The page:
Giving her first full account of her flight to Syria, she told the BBC podcast The Shamima Begum Story that she had been “relieved” to make it out of the UK and said that when she left, she expected never to return.

In the same post, they wrote this:

Its terror cells were responsible for targeted attacks in Paris in 2015 and Brussels in 2016, and the group also claimed responsibility for attacks in the UK, including the Manchester Arena bombing and the London Bridge attack in 2017.

Acknowledging that the public see her as a potential danger if she should return, Ms. Begum said she is “not a bad person” and blamed her portrayal in the media. She said: “I’m just so much more than ISIS and I’m so much more than everything I’ve been through.”

And this:

Challenged that the media coverage was a consequence of her decision to join IS, she said: “But what was there to obsess over, we went to ISIS that was it, it was over, it was over and done with, what more is there to say?

“Like, they just wanted to continue the story because it was a story, it was the big story.”

Pressed further on whether she accepts that she did join a terror group, she said: “Yes, I did.”

Words like “terror” and “terror group” were used to describe ISIS, so why not Hamas?

Full disclosure: At Religion Unplugged, where I now serve as executive editor, we call Hamas “terrorists” and “gunmen” in our news coverage. We have refrained from using terms like “militants” or “fighters.”

Many Jewish groups have agreed. The American Jewish Committee, an advocacy group, made the following observation on its website regarding news coverage:

Media reports of the Israeli-Palestinian conflict often frame both sides as being equivalent and engaged in a tit-for-tat cycle of violence. However, there is simply no moral equivalence between the two sides, in fact, there are not only two sides as the Palestinian side is split between Hamas, the de facto ruler of Gaza, and the Fatah-run Palestinian Authority, which controls portions of the West Bank. Israel is a free and democratic sovereign state that does everything to minimize civilian casualties. Hamas is an Iranian-backed terrorist organization that openly seeks the destruction of Israel. Hamas actively seeks out Israeli civilians to murder or abduct and deliberately fires rockets on civilian areas to kill as many Israelis as possible.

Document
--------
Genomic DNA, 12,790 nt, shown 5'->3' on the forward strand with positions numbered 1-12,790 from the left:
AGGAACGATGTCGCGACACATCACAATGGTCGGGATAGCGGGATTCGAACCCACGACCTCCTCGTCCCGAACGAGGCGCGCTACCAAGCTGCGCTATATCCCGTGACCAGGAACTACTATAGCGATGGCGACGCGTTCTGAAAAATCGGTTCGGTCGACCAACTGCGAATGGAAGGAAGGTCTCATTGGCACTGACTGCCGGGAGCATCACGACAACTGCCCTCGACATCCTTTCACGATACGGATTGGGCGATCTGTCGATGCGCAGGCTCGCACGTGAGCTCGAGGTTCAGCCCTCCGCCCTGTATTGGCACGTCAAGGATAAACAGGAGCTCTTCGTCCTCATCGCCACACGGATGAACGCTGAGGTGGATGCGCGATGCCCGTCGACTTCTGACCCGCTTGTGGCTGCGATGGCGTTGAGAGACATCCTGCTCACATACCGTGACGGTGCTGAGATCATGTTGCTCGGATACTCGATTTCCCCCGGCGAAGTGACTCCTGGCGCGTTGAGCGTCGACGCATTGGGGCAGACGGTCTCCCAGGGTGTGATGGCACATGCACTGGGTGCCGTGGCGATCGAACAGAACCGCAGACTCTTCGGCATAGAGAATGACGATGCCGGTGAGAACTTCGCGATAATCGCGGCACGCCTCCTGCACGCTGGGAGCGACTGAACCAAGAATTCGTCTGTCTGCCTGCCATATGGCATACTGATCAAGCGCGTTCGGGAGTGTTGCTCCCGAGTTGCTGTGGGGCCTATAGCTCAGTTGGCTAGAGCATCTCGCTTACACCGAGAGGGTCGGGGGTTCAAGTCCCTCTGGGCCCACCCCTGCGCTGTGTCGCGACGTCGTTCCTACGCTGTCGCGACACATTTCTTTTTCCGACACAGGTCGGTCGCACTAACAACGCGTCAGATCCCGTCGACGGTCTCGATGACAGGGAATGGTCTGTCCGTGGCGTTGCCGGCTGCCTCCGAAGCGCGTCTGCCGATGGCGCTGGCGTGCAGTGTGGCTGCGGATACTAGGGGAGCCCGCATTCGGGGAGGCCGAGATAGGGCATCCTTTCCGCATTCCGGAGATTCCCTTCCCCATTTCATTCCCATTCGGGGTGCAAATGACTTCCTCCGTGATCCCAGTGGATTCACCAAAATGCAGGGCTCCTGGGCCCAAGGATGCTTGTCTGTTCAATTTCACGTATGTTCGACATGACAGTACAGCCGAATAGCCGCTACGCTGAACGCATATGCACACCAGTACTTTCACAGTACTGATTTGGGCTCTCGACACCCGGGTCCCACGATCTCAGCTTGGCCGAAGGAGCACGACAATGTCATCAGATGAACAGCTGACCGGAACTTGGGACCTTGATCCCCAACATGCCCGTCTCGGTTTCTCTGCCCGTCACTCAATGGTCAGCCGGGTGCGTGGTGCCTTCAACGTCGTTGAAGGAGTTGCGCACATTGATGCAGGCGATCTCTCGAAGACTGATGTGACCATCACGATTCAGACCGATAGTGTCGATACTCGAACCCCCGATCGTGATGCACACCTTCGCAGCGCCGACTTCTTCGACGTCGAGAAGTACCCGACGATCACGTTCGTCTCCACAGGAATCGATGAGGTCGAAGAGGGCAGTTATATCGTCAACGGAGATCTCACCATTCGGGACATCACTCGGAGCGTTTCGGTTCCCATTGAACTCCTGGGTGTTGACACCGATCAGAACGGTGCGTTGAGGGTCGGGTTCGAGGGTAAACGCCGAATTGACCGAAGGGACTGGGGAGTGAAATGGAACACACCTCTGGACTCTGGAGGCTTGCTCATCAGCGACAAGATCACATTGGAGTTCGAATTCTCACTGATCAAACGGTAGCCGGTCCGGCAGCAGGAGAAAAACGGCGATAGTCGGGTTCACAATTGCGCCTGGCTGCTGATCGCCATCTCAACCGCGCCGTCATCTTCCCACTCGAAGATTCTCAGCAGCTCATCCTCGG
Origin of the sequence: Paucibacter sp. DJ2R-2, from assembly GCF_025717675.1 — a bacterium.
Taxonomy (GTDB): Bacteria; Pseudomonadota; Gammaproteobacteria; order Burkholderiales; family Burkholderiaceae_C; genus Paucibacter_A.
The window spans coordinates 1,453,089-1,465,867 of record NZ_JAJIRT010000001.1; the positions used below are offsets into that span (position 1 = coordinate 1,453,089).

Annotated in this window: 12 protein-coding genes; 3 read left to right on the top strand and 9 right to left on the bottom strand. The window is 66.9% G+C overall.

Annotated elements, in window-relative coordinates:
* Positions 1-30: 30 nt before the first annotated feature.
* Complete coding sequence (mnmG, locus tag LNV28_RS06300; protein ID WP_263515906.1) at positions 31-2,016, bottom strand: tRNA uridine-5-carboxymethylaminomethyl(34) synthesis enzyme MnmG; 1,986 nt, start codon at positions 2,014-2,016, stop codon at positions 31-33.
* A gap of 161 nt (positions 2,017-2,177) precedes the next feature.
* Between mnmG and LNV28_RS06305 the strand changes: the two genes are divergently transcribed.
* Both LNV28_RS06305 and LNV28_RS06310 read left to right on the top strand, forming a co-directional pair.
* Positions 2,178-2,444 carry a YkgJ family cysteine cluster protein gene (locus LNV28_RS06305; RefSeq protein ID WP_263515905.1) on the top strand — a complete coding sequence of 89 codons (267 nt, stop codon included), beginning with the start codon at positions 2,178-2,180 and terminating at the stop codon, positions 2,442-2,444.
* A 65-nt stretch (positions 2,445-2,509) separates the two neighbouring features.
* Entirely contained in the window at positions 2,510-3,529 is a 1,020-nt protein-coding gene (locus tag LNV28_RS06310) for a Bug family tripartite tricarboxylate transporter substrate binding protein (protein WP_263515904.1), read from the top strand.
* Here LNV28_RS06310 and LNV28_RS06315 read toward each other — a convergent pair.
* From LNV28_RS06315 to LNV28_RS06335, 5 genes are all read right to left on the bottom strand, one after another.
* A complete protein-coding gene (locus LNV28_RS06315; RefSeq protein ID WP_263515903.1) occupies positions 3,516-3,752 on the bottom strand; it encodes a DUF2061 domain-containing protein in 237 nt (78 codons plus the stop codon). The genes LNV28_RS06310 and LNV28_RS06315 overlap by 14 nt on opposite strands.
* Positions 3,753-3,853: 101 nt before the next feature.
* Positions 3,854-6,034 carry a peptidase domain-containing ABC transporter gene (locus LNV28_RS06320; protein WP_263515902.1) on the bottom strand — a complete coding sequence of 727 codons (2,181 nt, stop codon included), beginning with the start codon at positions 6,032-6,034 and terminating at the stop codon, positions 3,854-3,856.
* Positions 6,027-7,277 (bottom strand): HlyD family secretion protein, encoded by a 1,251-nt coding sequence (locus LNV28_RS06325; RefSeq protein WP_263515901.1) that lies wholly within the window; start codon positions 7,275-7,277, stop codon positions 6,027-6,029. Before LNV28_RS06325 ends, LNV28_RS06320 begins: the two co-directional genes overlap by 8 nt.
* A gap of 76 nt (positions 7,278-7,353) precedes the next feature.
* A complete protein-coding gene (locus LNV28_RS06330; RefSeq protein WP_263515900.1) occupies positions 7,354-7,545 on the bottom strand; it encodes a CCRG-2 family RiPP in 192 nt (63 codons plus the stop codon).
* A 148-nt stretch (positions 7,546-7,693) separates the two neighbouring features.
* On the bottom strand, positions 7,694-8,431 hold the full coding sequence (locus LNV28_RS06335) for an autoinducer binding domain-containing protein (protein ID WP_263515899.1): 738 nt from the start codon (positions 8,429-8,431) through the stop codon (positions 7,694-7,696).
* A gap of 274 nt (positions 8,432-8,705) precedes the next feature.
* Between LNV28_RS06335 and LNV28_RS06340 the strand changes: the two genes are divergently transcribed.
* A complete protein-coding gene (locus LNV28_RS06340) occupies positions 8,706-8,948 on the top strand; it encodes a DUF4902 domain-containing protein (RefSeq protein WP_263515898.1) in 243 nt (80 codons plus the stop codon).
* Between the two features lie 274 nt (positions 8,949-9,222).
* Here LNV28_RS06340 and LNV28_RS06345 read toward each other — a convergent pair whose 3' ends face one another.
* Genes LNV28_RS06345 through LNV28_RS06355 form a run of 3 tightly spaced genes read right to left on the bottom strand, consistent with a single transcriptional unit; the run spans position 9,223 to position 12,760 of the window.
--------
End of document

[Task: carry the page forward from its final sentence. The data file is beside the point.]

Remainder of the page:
Israel does all it can to limit civilian casualties in its operations. Israel’s military specifically targets Hamas infrastructure, such as rocket launchers and production facilities, terrorist headquarters, terror tunnels, weapons warehouses, and senior terror leaders. For example, Israel employs a tactic known as “roof knocking” where it warns civilians through text messages or phone calls to evacuate a building before targeting it for destruction.

You will not hear much about all of this over at the BBC. But they’re not alone. Some 24-hour cable news channels, most notably MSNBC, also came under fire for its coverage.

The website AllIsraelNews had this piece about news coverage in the United States:

Ultra-liberal news network MSNBC was bemoaning Israel’s “military attacks” in the aftermath of bloody incursions by Hamas terrorists. The chyron on the lower third of TV screens read: “HIGH CIVILIAN CASUALTIES FEARED AS ISRAEL RETALIATES.”

Switching to CNN, I landed on a live interview with IDF spokesman, Maj. Doron Spielman. From CNN’s London bureau, with her co-anchor, Max Frost, staring stone-faced at Maj. Doron’s image on the split-screen, anchor Bianca Nobile stated: “I’d like to begin by asking whether or not you think this approach — an absolute siege on Gaza where civilians are being affected, um, killed — is ultimately the right thing to do.”

Nice slanted blame-the-victim weasel wording.

At that point, I began wondering if this clear media bias was restricted to broadcasting, so I turned to Thursday morning print coverage looking for some modicum of objectivity. Once again, I came up short.